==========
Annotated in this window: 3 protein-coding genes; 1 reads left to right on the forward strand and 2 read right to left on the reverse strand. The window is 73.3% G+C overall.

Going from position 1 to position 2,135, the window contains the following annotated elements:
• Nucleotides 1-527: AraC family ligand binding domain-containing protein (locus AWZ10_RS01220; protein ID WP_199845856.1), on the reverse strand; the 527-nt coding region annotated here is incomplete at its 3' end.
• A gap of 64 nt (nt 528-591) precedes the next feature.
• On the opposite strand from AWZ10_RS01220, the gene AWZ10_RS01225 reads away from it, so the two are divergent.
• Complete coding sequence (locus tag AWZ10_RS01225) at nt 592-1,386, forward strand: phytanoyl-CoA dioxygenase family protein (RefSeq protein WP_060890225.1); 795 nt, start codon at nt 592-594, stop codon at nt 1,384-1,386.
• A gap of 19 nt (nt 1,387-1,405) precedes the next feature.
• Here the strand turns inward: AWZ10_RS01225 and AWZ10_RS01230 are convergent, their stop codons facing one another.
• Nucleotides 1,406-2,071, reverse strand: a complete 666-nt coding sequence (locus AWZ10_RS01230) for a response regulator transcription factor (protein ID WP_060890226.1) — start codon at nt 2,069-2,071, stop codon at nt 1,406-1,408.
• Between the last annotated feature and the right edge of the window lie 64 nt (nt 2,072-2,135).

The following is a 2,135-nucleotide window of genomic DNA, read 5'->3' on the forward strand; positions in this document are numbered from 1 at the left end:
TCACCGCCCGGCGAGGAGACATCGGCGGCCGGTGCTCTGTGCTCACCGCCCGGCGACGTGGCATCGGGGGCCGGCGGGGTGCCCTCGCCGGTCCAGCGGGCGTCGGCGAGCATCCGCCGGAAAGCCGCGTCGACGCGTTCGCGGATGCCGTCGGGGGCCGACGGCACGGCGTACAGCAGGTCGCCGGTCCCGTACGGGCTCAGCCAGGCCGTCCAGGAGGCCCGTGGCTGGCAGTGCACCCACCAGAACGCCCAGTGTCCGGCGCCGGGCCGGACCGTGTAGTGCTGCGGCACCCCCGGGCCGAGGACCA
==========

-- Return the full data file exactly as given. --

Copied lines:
Annotated in this window: 3 protein-coding genes; 1 reads left to right on the forward strand and 2 read right to left on the reverse strand. The window is 73.3% G+C overall.

Going from position 1 to position 2,135, the window contains the following annotated elements:
• Nucleotides 1-527: AraC family ligand binding domain-containing protein (locus AWZ10_RS01220; protein ID WP_199845856.1), on the reverse strand; the 527-nt coding region annotated here is incomplete at its 3' end.
• A gap of 64 nt (nt 528-591) precedes the next feature.
• On the opposite strand from AWZ10_RS01220, the gene AWZ10_RS01225 reads away from it, so the two are divergent.
• Complete coding sequence (locus tag AWZ10_RS01225) at nt 592-1,386, forward strand: phytanoyl-CoA dioxygenase family protein (RefSeq protein WP_060890225.1); 795 nt, start codon at nt 592-594, stop codon at nt 1,384-1,386.
• A gap of 19 nt (nt 1,387-1,405) precedes the next feature.
• Here the strand turns inward: AWZ10_RS01225 and AWZ10_RS01230 are convergent, their stop codons facing one another.
• Nucleotides 1,406-2,071, reverse strand: a complete 666-nt coding sequence (locus AWZ10_RS01230) for a response regulator transcription factor (protein ID WP_060890226.1) — start codon at nt 2,069-2,071, stop codon at nt 1,406-1,408.
• Between the last annotated feature and the right edge of the window lie 64 nt (nt 2,072-2,135).

The following is a 2,135-nucleotide window of genomic DNA, read 5'->3' on the forward strand; positions in this document are numbered from 1 at the left end:
TCACCGCCCGGCGAGGAGACATCGGCGGCCGGTGCTCTGTGCTCACCGCCCGGCGACGTGGCATCGGGGGCCGGCGGGGTGCCCTCGCCGGTCCAGCGGGCGTCGGCGAGCATCCGCCGGAAAGCCGCGTCGACGCGTTCGCGGATGCCGTCGGGGGCCGACGGCACGGCGTACAGCAGGTCGCCGGTCCCGTACGGGCTCAGCCAGGCCGTCCAGGAGGCCCGTGGCTGGCAGTGCACCCACCAGAACGCCCAGTGTCCGGCGCCGGGCCGGACCGTGTAGTGCTGCGGCACCCCCGGGCCGAGGACCA